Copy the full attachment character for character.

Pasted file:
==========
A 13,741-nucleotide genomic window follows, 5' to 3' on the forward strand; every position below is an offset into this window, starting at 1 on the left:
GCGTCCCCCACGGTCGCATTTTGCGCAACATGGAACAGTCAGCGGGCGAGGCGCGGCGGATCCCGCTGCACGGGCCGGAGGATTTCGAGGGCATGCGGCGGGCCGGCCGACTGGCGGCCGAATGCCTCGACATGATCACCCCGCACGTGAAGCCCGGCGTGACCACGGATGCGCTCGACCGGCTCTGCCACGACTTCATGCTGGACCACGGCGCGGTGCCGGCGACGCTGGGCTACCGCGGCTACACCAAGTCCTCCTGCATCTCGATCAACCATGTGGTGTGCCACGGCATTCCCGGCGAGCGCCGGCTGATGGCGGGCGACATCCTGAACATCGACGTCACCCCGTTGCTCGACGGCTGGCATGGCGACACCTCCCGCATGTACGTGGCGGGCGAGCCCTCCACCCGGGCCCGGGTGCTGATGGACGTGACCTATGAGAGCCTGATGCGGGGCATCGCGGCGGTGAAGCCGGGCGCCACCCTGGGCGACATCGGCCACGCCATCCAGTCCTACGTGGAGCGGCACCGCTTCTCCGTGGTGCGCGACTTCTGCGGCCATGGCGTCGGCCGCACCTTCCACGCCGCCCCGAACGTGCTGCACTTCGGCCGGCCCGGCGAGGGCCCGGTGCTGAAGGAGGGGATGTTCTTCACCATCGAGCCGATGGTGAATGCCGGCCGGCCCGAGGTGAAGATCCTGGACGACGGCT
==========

A 13,741-nucleotide genomic window follows, 5' to 3' on the forward strand; every position below is an offset into this window, starting at 1 on the left:
GCGTCCCCCACGGTCGCATTTTGCGCAACATGGAACAGTCAGCGGGCGAGGCGCGGCGGATCCCGCTGCACGGGCCGGAGGATTTCGAGGGCATGCGGCGGGCCGGCCGACTGGCGGCCGAATGCCTCGACATGATCACCCCGCACGTGAAGCCCGGCGTGACCACGGATGCGCTCGACCGGCTCTGCCACGACTTCATGCTGGACCACGGCGCGGTGCCGGCGACGCTGGGCTACCGCGGCTACACCAAGTCCTCCTGCATCTCGATCAACCATGTGGTGTGCCACGGCATTCCCGGCGAGCGCCGGCTGATGGCGGGCGACATCCTGAACATCGACGTCACCCCGTTGCTCGACGGCTGGCATGGCGACACCTCCCGCATGTACGTGGCGGGCGAGCCCTCCACCCGGGCCCGGGTGCTGATGGACGTGACCTATGAGAGCCTGATGCGGGGCATCGCGGCGGTGAAGCCGGGCGCCACCCTGGGCGACATCGGCCACGCCATCCAGTCCTACGTGGAGCGGCACCGCTTCTCCGTGGTGCGCGACTTCTGCGGCCATGGCGTCGGCCGCACCTTCCACGCCGCCCCGAACGTGCTGCACTTCGGCCGGCCCGGCGAGGGCCCGGTGCTGAAGGAGGGGATGTTCTTCACCATCGAGCCGATGGTGAATGCCGGCCGGCCCGAGGTGAAGATCCTGGACGACGGCT